Andy Griffith dead at 86

Hearing of Andy Griffith’s death today at 86 is kind of like learning a family friend died. I use the characterization of a “family friend” as opposed to ” … like hearing a friend died” as it seems more accurate. I grew up with Andy Griffith as a constant presence. I remember someone in my household bought his comedy album “What It Was Was Football” and I listened to this seemingly before “The Andy Griffith Show” aired for the first time in October 1960.

Andy Griffith in a publicity photo for “No Time for Sergeants.” Photo courtesy of Creative Commons and Wikipedia

It is complicated writing about someone who lived so many years and practiced his craft as an actor and comedian over the vast majority of my life. And, I’m 56. I will let the newspaper folks of today write their news obituaries, many of which are prepared years in advance. I wonder how many of those who write today about Griffith came from small towns and the times he did and, thus, can walk “a mile in his shoes?” This woman who went to school with Andy is excepted.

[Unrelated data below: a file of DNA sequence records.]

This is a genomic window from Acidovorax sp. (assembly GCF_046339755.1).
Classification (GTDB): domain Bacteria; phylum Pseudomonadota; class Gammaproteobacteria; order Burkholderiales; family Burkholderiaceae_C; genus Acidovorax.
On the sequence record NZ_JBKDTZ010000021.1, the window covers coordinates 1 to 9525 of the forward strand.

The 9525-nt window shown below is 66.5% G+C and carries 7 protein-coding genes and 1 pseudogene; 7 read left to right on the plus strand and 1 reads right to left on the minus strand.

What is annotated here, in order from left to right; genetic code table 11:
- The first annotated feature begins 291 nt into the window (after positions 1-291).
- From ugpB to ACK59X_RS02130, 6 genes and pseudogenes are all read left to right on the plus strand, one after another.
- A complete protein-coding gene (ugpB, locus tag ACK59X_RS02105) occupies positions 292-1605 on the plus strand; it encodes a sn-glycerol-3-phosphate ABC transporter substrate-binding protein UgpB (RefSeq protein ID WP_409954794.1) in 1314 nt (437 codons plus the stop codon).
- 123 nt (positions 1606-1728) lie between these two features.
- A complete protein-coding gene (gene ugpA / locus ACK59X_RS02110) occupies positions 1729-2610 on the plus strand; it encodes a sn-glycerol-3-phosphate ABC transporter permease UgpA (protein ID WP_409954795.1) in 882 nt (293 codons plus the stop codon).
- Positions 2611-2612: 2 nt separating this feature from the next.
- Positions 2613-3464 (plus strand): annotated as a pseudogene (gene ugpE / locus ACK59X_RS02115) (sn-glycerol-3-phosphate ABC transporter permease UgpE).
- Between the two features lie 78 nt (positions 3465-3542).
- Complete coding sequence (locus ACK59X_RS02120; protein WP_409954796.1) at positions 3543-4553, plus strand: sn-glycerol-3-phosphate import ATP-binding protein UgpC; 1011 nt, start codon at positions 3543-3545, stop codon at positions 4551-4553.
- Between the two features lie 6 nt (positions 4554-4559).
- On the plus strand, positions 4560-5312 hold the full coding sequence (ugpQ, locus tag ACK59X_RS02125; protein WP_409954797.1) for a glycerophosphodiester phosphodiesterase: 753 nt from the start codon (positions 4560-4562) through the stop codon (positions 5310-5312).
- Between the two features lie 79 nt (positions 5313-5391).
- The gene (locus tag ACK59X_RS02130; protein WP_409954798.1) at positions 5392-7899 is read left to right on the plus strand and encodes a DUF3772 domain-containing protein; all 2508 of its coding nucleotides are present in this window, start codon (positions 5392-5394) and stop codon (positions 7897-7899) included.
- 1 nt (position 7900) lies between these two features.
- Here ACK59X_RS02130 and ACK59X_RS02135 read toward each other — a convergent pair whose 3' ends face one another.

And it is more than a TV show that defines the body of work left by this man. I never saw his film debut in the now classic, “A Face in the Crowd” but have many times watched the hilarious “No Time for Sergeants” that he brought to film from Broadway to Hollywood. There aren’t many scenes funnier than the one in which Griffith as Will Stockdale gets a latrine ready for inspection by rigging the toilet seats to rise at attention while a nervous Pvt. Ben Whitledge, played fabulously by Nick Adams announces in the inspecting officers.

Generational figures like Andy Griffith are difficult to explain, so I won’t. All I can do is add a RIP and remember the laughs, the songs and the shows this towering figure left us. Thanks for truly entertaining us.



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